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There are generally three steps for setting up a home Wireless Local Area Network (WLAN). First, you'll need to determine whether you want your home WLAN to connect to the Internet. Next, you'll need to select the wireless standard for your WLAN. Finally, you'll need to set up the access point(s) of your home WLAN and/or connect all the components that you want on your home network.
The first step to setting up your WLAN is to determine whether you want an Internet accessible home WLAN or not. If you don't need Internet access for your WLAN, you'll want an ad hoc WLAN — sometimes referred to as an Independent Basic Service Set (IBSS) or peer-to-peer network. This type of WLAN simply requires the linkage of two or more computers, wirelessly. An infrastructure WLAN, on the other hand, connects one or more computers to the Internet through an access point. For people who want wireless Internet access at home, this access point is often the router which is physically connected to a modem.
Home WLAN components communicate with each other through a standard — the 802.11 standard. There are four versions of this standard: a, b, g, and n, and components that operate on one standard may not be compatible with components that operate on another standard. For example, since 802.11b and g work on the 2.4 GHz frequency and 802.11a works on the 5.0 GHz frequency, you won't be able to have a 802.11g WLAN with 802.11b components. Only 802.11n works on both frequencies. Determining the standard for your WLAN in light of the components you want to link to your WLAN is an important step in the set up process.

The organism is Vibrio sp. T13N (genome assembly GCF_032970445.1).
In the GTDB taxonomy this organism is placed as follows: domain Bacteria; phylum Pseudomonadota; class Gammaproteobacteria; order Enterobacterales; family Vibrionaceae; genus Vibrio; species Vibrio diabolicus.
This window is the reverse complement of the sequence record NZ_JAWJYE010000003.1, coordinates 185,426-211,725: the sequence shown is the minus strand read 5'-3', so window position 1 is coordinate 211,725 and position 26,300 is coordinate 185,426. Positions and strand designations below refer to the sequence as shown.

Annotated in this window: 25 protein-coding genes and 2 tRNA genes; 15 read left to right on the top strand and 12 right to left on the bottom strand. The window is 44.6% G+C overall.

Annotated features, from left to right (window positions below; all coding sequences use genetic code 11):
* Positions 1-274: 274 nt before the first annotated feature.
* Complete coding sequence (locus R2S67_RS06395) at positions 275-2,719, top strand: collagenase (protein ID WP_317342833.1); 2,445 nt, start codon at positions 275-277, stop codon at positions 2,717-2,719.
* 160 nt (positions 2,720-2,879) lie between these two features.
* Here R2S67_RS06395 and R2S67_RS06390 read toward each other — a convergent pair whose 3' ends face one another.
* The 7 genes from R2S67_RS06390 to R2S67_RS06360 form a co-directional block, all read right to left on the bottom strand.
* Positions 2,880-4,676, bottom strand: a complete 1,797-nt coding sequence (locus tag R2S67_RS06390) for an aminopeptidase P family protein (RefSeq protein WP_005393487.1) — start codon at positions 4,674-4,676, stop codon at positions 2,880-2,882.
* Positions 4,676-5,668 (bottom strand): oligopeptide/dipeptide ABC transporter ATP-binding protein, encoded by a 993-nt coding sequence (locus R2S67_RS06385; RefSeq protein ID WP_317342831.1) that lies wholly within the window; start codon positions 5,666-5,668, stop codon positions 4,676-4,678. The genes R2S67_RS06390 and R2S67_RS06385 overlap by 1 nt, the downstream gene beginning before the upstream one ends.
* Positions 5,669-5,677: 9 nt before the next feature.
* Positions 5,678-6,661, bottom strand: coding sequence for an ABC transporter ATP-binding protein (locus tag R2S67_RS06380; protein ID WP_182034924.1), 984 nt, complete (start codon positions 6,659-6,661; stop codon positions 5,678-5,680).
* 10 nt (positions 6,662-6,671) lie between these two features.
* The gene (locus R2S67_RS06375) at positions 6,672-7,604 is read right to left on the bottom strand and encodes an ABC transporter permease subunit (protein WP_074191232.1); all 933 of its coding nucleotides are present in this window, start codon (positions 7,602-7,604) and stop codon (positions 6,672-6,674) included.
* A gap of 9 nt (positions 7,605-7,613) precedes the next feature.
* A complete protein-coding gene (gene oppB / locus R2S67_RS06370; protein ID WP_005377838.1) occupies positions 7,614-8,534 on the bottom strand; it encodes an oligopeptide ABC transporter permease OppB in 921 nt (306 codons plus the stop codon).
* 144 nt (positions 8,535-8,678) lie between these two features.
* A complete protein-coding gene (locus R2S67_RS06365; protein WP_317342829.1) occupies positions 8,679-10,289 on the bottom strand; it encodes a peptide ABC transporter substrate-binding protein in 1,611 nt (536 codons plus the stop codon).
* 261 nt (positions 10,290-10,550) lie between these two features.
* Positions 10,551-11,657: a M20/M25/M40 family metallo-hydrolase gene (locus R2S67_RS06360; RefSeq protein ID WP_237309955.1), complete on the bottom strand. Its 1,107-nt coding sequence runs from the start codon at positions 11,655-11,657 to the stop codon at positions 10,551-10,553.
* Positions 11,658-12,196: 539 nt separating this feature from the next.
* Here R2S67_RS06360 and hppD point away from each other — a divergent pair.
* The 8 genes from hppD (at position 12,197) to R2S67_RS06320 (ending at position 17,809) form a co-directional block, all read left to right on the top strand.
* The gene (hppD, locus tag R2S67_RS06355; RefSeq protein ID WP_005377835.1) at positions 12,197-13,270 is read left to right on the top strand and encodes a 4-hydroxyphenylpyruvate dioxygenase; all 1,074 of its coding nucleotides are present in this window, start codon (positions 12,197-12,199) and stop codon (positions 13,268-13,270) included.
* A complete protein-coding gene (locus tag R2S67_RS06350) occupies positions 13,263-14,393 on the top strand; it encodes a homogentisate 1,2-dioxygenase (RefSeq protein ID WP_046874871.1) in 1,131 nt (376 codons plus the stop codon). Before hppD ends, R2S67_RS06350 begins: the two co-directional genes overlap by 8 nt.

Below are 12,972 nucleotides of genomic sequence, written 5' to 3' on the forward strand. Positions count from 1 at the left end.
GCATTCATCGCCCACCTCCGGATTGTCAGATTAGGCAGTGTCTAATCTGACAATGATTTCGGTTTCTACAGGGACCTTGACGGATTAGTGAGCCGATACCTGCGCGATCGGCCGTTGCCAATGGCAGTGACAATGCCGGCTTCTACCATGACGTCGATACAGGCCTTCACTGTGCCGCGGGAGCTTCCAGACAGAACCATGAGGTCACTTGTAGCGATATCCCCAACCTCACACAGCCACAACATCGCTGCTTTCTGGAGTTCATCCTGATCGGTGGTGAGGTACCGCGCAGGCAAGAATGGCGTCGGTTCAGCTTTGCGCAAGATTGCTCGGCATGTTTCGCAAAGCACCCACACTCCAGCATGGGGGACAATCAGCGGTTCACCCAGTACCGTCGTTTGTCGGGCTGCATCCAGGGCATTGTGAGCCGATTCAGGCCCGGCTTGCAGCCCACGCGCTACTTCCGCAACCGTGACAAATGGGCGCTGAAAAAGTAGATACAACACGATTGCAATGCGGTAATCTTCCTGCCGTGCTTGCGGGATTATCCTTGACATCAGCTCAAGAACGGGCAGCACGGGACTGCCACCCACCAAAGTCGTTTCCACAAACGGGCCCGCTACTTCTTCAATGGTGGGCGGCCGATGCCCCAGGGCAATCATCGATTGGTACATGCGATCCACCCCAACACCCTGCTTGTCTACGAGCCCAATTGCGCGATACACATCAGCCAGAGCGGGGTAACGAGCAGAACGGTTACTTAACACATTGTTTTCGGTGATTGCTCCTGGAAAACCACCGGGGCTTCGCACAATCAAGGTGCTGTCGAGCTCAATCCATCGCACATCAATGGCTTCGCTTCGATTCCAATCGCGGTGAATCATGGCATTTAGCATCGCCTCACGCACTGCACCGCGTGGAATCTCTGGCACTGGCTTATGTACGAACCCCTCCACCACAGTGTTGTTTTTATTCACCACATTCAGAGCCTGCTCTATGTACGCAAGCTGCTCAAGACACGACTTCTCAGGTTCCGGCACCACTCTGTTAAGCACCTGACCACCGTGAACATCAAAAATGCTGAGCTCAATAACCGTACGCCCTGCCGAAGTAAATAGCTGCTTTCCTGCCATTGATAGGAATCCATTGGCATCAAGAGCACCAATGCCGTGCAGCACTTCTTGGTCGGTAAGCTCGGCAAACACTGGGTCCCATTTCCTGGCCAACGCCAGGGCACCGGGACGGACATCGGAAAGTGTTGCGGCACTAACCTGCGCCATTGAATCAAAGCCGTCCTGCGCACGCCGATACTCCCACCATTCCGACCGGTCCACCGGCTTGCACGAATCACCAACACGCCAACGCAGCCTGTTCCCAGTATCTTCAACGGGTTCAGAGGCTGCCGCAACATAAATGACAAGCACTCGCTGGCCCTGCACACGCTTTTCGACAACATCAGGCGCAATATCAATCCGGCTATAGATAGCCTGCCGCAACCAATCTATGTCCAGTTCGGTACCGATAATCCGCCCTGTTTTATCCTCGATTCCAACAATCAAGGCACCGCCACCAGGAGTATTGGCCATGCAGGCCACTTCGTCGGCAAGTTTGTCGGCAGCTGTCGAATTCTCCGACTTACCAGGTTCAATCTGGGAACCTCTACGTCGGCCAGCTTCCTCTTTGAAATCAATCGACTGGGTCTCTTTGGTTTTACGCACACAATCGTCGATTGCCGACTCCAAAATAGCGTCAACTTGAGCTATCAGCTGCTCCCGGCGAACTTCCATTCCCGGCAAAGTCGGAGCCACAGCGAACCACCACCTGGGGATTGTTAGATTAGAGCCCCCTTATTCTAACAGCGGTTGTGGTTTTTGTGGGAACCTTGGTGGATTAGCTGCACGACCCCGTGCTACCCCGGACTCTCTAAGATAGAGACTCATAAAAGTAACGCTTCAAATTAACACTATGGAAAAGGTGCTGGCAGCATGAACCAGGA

The final step will depend on whether you're setting up an ad hoc home WLAN — one without Internet access, or an infrastructure WLAN — one with Internet access. For an ad hoc WLAN, you'll need to configure your wireless devices to "talk" directly to each other without an access point in between — access points are reserved for infrastructure WLANs. To get the computers to communicate, each will have to have their own wireless adapters which are set to ad hoc mode and the same channel number. Finally, you will name your network, creating a Service Set ID (SSID) that your computers and other devices will connect to.
For an infrastructure home WLAN — one that does connect to the Internet — you'l first want to find a central location for your access point. You'll need to plug in the access point (or router) to the power and then connect it to your modem. Next, you'll need to configure your router which is often easiest by using the web interface offered by the manufacturer of the router. To configure your router, you'll need to select an SSID, set the channel your network will operate on, and set the security options to WPA or WEP or MAC. Each component you want to connect to your WLAN will need to be individually linked via the component itself. Wired devices, like printers, can be connected to WLANs too.
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